Kevin Wehr; CFA Vice President; Professor, Sociology, Sacramento State
“This is a historic contract in so many ways; it is the first contract bargained explicitly with our anti-racism and social justice frame, and we’ve made some great strides on this including new and defensible rights; there are gains made in important areas of the contract that all members will benefit from, including several firsts for CSU faculty and firsts for the nation; we have a fair compensation package that demonstrates equal pay for equal work; and all of this was bargained during a pandemic—another first that hopefully will not be repeated!"
Vang Vang; CFA Treasurer; Librarian, Fresno State
“When I joined the CFA Bargaining Team, my goal was to win a contract that I could be proud of, a contract that would have something for every member. Raises are awesome but we achieved so much more in this contract, and I could not be prouder. For my work, changes to Article 20 will make an immediate difference, giving librarians and counselors the right to telework. This shows us respect as professionals. I cannot thank my librarian colleagues across the 23 campuses enough for advocating alongside myself and our bargaining team for this win. For me, this contract is just the beginning.”
Even with this contract, our advocacy continues. We still have a salary reopener next year. Our workgroups need to meet about much needed measures like parental support and teaching tenure/professor of practice. Additionally, we look forward to the Chancellor’s upcoming announcement regarding alternatives to policing and working with him on a path forward.
We need all of us, together, statewide and on our chapter campuses to continue our important advocacy to further our collective rights, respect, and justice. Please continue to be in contact with your chapter leadership and chapter representatives for our work to progress forward.
Again, as your colleagues and CFA member-leaders, we thank each and every one of you. Together, we secured a contract for us all.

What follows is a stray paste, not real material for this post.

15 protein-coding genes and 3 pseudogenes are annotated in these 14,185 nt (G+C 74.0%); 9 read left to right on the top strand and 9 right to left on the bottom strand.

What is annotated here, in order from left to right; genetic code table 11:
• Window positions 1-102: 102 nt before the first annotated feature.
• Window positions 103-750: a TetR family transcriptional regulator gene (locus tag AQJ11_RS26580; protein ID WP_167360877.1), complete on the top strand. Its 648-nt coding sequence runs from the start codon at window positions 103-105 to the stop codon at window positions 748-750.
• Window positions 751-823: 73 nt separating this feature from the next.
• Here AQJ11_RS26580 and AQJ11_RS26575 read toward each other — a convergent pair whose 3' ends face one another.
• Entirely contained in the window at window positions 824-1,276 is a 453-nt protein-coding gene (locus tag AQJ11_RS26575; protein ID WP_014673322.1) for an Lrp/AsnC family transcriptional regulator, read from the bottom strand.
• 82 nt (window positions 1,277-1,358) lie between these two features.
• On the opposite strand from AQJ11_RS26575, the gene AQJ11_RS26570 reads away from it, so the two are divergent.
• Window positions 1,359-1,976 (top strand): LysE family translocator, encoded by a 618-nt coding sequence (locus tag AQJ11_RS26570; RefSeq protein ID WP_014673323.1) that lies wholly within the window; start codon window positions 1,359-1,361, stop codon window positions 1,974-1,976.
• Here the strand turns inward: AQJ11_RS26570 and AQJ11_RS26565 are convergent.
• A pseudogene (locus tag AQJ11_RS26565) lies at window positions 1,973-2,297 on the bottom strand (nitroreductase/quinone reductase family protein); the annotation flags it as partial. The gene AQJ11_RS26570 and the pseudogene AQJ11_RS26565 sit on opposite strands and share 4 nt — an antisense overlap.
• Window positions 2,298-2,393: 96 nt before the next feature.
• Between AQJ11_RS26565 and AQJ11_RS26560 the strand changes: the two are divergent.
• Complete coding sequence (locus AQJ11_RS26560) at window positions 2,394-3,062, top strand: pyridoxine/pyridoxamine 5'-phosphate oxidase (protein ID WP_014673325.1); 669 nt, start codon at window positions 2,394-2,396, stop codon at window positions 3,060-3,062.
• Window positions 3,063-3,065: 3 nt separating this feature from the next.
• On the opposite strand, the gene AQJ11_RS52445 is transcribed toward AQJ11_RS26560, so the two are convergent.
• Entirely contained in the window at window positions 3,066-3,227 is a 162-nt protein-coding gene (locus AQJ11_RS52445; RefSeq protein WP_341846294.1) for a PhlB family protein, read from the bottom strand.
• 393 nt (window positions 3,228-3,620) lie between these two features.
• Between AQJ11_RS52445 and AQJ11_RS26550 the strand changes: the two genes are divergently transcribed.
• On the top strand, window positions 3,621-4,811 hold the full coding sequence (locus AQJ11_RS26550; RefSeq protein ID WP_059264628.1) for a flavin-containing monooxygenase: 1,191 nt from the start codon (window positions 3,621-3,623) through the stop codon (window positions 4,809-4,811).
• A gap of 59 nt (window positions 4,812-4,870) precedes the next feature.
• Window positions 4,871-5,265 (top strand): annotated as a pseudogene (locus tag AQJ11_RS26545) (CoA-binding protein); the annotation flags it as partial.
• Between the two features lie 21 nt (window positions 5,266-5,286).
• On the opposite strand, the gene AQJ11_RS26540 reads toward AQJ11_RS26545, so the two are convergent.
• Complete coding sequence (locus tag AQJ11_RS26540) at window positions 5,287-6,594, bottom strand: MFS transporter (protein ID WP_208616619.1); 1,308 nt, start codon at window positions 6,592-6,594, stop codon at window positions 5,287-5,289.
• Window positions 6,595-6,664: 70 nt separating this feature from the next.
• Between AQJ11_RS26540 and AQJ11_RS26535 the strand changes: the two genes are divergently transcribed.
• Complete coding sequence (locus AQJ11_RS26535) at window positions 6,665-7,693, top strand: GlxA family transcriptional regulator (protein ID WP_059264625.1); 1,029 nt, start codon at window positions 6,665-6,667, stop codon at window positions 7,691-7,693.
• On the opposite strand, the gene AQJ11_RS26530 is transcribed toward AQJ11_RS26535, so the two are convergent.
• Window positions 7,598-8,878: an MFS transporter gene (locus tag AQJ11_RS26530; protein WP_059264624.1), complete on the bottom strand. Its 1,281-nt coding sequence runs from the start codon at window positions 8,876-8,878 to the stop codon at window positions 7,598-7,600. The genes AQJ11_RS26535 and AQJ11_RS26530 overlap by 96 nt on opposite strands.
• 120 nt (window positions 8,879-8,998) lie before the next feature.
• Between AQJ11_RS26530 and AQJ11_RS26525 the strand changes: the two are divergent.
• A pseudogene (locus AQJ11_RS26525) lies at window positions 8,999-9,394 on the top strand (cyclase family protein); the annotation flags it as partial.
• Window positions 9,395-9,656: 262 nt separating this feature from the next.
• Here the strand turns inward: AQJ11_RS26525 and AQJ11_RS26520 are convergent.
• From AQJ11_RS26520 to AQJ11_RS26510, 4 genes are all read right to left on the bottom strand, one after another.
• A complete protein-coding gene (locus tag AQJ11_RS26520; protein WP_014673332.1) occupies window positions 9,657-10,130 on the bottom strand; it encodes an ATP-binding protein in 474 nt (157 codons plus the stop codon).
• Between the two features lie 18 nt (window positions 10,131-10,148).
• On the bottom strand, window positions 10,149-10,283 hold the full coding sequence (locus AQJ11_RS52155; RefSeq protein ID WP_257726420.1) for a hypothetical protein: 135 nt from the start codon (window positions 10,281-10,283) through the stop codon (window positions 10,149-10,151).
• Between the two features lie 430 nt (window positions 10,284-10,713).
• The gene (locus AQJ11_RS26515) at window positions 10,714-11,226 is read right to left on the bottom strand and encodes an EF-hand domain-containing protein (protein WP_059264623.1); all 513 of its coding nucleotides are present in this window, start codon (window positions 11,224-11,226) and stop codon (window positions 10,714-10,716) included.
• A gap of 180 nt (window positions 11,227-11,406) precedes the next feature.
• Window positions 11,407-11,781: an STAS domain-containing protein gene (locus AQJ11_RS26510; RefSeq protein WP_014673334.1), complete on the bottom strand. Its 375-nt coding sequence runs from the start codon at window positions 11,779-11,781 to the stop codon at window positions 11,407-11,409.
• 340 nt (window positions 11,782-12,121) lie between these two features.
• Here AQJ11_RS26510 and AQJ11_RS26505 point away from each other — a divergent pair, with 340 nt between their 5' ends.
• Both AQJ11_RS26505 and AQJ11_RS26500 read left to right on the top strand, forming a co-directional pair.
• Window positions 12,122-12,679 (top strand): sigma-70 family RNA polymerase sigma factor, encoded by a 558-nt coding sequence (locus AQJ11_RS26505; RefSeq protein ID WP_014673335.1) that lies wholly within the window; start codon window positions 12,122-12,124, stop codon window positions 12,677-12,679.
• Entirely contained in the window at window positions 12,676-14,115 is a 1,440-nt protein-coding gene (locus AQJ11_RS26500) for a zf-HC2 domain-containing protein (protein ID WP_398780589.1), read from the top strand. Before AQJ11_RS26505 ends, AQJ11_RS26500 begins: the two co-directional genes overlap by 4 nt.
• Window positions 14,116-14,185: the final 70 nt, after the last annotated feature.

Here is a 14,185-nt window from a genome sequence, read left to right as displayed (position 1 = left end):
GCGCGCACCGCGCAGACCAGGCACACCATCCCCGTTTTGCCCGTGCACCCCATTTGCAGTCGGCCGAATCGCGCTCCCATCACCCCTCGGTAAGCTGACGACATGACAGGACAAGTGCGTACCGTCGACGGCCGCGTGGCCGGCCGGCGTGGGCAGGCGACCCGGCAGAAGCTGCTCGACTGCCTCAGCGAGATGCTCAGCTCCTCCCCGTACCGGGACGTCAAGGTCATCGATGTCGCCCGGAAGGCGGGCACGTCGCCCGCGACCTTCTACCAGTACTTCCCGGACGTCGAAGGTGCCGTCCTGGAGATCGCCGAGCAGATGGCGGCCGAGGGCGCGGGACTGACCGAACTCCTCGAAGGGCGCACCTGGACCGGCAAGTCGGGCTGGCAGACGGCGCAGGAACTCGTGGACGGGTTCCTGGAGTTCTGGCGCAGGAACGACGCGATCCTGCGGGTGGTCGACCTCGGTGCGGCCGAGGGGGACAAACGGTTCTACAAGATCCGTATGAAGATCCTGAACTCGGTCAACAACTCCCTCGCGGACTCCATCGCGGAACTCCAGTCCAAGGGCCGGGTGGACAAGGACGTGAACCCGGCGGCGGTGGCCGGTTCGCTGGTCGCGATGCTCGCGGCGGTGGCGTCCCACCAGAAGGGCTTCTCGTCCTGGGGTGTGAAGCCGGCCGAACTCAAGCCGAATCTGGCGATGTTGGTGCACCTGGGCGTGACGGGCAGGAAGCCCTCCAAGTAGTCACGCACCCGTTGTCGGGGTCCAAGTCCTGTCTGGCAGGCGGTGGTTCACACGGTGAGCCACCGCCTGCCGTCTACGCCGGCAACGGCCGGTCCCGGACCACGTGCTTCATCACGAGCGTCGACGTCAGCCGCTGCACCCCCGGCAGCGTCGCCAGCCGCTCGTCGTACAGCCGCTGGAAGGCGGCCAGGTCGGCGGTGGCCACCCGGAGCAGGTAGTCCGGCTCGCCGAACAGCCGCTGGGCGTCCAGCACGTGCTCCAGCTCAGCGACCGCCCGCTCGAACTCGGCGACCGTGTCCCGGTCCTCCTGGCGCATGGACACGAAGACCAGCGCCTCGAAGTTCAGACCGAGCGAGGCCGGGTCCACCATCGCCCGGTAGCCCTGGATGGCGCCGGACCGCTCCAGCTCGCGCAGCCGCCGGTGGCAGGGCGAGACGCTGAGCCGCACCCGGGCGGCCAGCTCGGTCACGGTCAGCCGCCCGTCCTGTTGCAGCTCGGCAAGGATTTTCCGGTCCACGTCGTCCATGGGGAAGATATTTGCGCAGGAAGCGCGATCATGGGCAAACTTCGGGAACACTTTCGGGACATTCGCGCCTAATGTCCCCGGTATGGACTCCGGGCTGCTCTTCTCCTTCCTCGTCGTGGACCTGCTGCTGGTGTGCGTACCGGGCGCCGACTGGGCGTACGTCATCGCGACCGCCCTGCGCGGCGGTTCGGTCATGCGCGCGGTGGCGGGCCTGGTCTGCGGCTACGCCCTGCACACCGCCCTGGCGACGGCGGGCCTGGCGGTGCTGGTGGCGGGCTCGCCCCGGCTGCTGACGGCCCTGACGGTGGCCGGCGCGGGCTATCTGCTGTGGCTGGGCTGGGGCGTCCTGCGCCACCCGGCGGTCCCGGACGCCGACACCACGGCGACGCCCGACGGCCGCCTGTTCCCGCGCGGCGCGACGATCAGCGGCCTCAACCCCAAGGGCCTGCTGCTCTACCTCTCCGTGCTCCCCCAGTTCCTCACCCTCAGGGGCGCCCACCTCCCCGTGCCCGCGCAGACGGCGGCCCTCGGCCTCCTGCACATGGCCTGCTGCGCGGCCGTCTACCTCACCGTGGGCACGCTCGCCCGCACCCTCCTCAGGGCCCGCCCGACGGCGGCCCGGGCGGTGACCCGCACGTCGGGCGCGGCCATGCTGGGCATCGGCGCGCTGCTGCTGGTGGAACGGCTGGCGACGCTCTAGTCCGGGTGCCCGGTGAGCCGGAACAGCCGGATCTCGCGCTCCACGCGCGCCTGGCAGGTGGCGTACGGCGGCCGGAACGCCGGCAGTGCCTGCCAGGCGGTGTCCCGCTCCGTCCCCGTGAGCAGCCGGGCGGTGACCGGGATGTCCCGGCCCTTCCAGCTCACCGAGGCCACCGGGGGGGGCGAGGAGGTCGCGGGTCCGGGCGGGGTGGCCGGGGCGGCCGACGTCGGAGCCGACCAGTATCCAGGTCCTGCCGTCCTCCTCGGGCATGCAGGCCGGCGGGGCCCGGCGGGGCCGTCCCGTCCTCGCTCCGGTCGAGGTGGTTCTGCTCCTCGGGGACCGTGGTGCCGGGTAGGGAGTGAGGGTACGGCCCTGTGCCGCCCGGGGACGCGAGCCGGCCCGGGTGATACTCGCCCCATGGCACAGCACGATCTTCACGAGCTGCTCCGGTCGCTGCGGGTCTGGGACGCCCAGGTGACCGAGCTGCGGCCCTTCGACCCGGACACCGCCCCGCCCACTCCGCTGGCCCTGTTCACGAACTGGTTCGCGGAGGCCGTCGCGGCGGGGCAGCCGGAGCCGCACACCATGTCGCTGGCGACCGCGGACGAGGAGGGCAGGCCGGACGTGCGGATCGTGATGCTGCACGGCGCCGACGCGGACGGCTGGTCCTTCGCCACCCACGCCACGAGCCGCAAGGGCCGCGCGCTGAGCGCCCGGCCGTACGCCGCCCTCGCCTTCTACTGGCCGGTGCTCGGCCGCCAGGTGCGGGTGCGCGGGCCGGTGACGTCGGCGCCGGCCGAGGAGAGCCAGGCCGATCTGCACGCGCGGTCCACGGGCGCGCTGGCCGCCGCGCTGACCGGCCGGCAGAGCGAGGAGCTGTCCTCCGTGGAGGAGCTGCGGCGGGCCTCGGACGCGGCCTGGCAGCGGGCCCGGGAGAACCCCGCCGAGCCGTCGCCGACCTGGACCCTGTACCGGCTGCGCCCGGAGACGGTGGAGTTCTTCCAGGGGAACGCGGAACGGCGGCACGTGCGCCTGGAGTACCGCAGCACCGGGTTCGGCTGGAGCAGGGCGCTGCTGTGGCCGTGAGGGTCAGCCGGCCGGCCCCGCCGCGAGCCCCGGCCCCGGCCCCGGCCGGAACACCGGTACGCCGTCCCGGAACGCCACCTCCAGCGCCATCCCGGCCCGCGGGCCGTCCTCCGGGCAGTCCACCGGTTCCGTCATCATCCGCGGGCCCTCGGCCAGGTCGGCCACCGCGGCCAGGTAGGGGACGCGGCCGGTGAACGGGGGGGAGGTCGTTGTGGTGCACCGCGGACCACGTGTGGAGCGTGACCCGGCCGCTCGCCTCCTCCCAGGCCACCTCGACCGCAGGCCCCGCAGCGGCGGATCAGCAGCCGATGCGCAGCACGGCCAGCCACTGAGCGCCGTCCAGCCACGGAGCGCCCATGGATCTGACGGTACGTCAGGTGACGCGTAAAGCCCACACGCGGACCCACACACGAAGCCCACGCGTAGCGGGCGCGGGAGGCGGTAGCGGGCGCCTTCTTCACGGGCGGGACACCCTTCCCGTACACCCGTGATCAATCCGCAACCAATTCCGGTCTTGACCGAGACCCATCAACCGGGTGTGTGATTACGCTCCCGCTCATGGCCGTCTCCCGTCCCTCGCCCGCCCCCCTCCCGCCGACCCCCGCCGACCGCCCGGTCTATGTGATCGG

State legislatures across the nation have passed legislation barring the teaching of “divisive concepts.” In some states, this legislation excludes teaching about race and gender at the university level. Faculty senates at Michigan State, Portland State, DePaul University, Molloy College, and the Universities of Alabama, Colorado, Delaware, Minnesota, and Oregon have all passed resolutions defending academic freedom and rejecting such educational gag orders.
We’re pleased to offer a webinar on faculty senate resolutions on behalf of our coalition partners at the African American Policy Forum. Please join in a discussion on Thursday, February 17, at 1 p.m. ET, about the importance of these resolutions to the preservation of education and why institutions of higher education need to commit to ideologically free classrooms.
Two members of the African American Policy Forum, DePaul University professor Valerie Johnson and Portland State professor Jennifer Ruth (who also serves on the AAUP's Committee A), will lead the webinar and answer questions about how to use shared governance to fight back against this assault on academic freedom. Resources to pursue the resolution campaign on your campus will be provided.
Register at https://www.aaup.org/event/webinar-using-faculty-senate-fight-educational-gag-orders.
Gwendolyn Bradley, AAUP Senior Program Officer